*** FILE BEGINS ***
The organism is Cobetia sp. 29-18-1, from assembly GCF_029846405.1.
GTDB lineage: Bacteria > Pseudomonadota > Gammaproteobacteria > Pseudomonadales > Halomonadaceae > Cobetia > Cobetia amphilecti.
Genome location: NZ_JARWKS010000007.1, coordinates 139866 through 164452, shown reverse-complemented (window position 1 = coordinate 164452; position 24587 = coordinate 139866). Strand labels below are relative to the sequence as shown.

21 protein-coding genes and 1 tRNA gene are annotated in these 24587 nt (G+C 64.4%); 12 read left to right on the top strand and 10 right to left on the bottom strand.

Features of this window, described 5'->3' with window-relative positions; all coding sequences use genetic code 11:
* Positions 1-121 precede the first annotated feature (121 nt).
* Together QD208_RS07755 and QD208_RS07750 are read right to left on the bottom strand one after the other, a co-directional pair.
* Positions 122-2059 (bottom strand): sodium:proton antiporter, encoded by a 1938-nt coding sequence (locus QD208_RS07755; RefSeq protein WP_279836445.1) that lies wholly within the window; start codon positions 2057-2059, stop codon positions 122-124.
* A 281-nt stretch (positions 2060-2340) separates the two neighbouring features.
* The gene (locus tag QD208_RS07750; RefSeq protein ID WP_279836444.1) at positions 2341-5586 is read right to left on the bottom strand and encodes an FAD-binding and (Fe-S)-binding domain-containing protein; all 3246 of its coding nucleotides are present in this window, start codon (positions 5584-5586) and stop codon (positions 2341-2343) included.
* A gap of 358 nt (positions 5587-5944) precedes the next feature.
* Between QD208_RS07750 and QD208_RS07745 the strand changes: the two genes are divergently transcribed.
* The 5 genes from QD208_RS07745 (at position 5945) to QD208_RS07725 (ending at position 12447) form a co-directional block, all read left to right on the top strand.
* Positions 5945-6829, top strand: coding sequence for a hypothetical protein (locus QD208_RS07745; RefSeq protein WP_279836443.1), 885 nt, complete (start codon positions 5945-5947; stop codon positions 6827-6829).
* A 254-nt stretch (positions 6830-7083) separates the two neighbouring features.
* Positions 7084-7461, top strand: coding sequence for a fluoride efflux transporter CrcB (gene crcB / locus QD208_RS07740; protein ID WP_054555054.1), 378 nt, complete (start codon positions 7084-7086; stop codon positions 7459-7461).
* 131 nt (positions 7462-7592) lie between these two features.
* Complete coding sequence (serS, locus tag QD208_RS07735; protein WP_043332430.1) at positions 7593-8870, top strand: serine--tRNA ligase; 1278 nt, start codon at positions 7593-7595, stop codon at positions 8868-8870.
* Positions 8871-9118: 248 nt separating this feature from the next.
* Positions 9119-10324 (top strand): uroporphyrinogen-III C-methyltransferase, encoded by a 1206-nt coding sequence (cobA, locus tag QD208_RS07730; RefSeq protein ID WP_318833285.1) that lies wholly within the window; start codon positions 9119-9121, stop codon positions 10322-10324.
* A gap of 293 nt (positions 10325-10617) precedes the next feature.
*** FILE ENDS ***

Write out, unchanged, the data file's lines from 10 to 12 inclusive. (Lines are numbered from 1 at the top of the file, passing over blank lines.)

* The gene (locus tag QD208_RS07750; RefSeq protein ID WP_279836444.1) at positions 2341-5586 is read right to left on the bottom strand and encodes an FAD-binding and (Fe-S)-binding domain-containing protein; all 3246 of its coding nucleotides are present in this window, start codon (positions 5584-5586) and stop codon (positions 2341-2343) included.
* A gap of 358 nt (positions 5587-5944) precedes the next feature.
* Between QD208_RS07750 and QD208_RS07745 the strand changes: the two genes are divergently transcribed.